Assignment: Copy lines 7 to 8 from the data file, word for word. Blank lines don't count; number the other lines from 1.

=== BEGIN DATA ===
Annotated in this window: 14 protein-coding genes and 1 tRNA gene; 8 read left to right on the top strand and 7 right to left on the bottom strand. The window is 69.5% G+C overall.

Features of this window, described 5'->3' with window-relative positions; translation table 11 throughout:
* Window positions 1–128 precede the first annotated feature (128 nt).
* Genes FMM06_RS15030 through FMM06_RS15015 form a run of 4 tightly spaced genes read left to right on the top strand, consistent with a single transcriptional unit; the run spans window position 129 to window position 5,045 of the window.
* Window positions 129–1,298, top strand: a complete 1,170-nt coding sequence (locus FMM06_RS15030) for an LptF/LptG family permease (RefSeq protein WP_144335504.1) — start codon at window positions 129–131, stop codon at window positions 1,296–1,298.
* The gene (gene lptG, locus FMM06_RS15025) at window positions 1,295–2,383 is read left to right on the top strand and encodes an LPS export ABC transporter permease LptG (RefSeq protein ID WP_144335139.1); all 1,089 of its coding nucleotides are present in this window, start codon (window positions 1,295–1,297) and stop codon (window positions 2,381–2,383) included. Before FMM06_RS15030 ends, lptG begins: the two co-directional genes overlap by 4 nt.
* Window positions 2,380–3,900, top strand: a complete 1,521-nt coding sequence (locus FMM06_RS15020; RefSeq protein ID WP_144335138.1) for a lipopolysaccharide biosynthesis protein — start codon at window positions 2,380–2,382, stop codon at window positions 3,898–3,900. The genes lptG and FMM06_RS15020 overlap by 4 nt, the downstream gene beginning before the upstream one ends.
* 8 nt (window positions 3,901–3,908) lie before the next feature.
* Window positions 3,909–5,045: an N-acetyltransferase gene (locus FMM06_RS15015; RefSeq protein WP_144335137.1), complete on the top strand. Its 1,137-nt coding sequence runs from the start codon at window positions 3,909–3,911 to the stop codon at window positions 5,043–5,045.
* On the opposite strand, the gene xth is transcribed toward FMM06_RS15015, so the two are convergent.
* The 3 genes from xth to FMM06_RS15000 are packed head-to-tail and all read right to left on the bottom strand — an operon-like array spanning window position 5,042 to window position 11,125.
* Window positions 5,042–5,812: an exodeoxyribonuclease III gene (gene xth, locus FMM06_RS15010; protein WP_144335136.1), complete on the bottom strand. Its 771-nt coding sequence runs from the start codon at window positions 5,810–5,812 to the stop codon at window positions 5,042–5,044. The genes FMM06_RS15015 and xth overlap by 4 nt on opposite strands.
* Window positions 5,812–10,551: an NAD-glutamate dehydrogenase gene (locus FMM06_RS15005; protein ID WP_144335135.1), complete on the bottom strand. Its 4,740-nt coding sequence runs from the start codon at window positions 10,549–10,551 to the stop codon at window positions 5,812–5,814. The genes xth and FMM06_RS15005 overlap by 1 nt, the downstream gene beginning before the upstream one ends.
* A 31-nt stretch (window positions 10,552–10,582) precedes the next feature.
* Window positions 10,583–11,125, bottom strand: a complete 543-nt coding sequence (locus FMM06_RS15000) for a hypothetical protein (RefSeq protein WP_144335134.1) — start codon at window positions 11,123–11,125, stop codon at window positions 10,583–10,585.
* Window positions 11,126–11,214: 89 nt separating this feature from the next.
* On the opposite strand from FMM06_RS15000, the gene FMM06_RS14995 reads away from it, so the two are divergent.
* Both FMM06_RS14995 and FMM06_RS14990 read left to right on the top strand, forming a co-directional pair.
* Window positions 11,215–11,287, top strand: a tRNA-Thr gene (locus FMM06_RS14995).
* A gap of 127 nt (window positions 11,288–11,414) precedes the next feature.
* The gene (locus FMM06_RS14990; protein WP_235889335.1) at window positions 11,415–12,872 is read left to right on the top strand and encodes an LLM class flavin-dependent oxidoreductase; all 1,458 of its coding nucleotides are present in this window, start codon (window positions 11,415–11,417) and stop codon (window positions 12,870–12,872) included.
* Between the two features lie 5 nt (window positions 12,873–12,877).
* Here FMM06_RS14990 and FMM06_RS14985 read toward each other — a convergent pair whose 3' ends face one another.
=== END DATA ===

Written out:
* Window positions 2,380–3,900, top strand: a complete 1,521-nt coding sequence (locus FMM06_RS15020; RefSeq protein ID WP_144335138.1) for a lipopolysaccharide biosynthesis protein — start codon at window positions 2,380–2,382, stop codon at window positions 3,898–3,900. The genes lptG and FMM06_RS15020 overlap by 4 nt, the downstream gene beginning before the upstream one ends.
* 8 nt (window positions 3,901–3,908) lie before the next feature.